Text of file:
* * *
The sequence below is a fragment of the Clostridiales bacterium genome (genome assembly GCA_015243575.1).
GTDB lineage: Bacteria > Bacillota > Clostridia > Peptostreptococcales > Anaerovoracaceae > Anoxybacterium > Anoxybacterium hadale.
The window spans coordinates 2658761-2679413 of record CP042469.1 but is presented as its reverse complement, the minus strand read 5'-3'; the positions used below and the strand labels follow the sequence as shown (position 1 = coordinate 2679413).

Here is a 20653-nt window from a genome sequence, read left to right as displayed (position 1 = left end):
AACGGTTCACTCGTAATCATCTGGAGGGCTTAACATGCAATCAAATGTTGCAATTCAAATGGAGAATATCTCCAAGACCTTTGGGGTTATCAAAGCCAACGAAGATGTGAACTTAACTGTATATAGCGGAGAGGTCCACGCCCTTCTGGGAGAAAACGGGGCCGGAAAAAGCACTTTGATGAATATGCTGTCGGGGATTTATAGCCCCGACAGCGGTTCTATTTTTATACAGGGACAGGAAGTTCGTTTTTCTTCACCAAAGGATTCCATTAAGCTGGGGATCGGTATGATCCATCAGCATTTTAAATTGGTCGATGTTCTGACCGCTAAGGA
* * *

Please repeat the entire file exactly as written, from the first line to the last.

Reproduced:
The sequence below is a fragment of the Clostridiales bacterium genome (genome assembly GCA_015243575.1).
GTDB lineage: Bacteria > Bacillota > Clostridia > Peptostreptococcales > Anaerovoracaceae > Anoxybacterium > Anoxybacterium hadale.
The window spans coordinates 2658761-2679413 of record CP042469.1 but is presented as its reverse complement, the minus strand read 5'-3'; the positions used below and the strand labels follow the sequence as shown (position 1 = coordinate 2679413).

Here is a 20653-nt window from a genome sequence, read left to right as displayed (position 1 = left end):
AACGGTTCACTCGTAATCATCTGGAGGGCTTAACATGCAATCAAATGTTGCAATTCAAATGGAGAATATCTCCAAGACCTTTGGGGTTATCAAAGCCAACGAAGATGTGAACTTAACTGTATATAGCGGAGAGGTCCACGCCCTTCTGGGAGAAAACGGGGCCGGAAAAAGCACTTTGATGAATATGCTGTCGGGGATTTATAGCCCCGACAGCGGTTCTATTTTTATACAGGGACAGGAAGTTCGTTTTTCTTCACCAAAGGATTCCATTAAGCTGGGGATCGGTATGATCCATCAGCATTTTAAATTGGTCGATGTTCTGACCGCTAAGGA